Unflinching Gaze: Morrison and Faulkner Re-Envisioned

Unflinching Gaze: Morrison and Faulkner Re-Envisioned

Unflinching Gaze: Morrison and Faulkner Re-Envisioned

Unflinching Gaze: Morrison and Faulkner Re-Envisioned

Synopsis

A critical examination of the Faulkner-Morrison literary connection.

Excerpt

Carol A. Kolmerten, Stephen M. Ross, Judith Bryant Wittenberg

The idea for this collection of original essays grew out of a classroom experience when two of us team-taught "Faulkner and Morrison" to undergraduates in the spring of 1991. Our organization of the course was relatively simple: we paired four sets of texts, one by Faulkner and the other by Morrison, and then sat back and let the texts and the students speak to each other. Our readings of both authors were enriched in ways we had not quite expected. Preconceptions-- ours and the students'--began to burst like soap bubbles. the first to go was any naive version of "influence." Quite soon we were reading Faulkner as much through Morrison as we were reading Morrison through Faulkner.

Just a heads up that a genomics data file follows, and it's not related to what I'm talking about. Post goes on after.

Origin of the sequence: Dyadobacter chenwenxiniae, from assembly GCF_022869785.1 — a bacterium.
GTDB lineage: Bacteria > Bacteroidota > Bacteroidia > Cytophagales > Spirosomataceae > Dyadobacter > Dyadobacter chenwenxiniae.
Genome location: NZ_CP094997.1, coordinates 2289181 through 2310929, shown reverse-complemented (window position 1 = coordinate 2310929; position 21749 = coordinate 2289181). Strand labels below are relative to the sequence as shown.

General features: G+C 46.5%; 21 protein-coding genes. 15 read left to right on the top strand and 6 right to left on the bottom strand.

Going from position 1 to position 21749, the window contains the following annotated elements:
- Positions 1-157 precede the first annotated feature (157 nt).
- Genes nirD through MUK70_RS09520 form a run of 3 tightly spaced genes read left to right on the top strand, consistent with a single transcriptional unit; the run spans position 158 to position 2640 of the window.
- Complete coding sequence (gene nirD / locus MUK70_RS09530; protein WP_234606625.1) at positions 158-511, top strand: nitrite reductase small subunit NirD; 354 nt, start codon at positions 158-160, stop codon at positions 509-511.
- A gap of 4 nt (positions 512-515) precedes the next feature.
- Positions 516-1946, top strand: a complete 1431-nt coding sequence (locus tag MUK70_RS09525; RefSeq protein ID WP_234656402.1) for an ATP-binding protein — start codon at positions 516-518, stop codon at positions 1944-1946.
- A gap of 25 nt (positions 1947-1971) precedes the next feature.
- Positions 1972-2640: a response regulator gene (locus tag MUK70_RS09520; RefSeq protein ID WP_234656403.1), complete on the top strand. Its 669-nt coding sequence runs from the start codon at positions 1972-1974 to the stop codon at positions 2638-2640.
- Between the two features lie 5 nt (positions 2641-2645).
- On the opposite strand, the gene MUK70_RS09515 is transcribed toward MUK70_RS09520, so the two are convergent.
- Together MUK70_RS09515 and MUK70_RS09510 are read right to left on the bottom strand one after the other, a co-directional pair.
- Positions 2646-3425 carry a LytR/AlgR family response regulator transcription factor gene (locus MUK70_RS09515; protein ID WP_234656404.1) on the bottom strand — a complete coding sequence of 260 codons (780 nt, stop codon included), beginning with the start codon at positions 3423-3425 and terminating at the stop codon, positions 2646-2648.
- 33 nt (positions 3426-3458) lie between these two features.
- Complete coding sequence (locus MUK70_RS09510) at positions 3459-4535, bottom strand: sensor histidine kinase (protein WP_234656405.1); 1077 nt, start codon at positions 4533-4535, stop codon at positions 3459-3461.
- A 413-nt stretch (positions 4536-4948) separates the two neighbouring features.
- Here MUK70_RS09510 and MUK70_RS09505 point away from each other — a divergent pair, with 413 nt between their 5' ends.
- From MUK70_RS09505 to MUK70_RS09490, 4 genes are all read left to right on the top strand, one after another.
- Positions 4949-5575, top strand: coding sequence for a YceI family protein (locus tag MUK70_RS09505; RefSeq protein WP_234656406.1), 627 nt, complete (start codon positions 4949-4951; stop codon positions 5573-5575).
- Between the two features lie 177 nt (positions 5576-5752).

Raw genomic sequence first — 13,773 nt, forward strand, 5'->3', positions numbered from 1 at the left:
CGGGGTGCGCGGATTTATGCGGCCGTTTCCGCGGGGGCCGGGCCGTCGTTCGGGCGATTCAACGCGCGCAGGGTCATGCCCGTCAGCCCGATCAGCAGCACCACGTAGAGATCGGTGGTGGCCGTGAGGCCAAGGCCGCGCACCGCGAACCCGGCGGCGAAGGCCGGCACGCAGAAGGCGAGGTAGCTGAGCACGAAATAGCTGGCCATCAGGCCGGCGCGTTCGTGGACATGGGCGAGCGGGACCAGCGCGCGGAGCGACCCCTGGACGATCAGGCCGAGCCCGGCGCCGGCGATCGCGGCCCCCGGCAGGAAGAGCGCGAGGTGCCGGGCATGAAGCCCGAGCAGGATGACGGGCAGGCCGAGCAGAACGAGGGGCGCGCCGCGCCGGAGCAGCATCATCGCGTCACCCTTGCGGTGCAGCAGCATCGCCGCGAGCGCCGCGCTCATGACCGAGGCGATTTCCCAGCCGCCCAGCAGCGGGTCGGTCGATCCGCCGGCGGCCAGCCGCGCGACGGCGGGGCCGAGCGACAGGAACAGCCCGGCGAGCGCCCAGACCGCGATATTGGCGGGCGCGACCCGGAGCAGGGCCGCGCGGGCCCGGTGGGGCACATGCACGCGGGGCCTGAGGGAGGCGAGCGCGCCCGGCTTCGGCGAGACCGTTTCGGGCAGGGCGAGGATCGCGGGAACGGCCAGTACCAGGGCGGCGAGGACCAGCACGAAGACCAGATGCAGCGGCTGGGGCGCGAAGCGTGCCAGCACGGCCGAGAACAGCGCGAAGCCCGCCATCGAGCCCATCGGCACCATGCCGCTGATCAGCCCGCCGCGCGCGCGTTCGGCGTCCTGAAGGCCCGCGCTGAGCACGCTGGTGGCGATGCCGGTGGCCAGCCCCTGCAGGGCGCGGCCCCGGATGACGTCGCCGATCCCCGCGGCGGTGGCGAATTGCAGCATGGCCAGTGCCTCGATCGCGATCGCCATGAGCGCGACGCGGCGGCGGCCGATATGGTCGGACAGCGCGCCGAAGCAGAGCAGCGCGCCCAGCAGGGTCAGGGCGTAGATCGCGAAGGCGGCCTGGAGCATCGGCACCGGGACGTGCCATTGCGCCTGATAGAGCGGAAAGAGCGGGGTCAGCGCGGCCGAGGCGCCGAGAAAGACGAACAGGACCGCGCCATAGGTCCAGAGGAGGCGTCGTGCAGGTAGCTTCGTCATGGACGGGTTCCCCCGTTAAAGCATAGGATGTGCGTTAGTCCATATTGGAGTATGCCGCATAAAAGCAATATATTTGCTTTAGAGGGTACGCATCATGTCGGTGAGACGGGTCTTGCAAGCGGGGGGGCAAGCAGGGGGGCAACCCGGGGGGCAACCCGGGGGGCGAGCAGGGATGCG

Notions of race and gender were challenged by the course as well. the women's college where we taught had in many ways prepared our students for frank discussions of gender, but nowhere had they (or we) been prepared for the explosive discussions of race that followed our readings of the paired Faulkner and Morrison texts. Students wept openly; one ran out of the room. White students felt threatened; black students felt threatened; we felt threatened; but we kept returning to our discussions from different angles, brought back by Morrison's and Faulkner's own refusal to look away, to let us fall back on easy stereotypes or conventional plot structures. Unsettled, we asked unsettling questions of each other that we had never asked before: can the white members . . .

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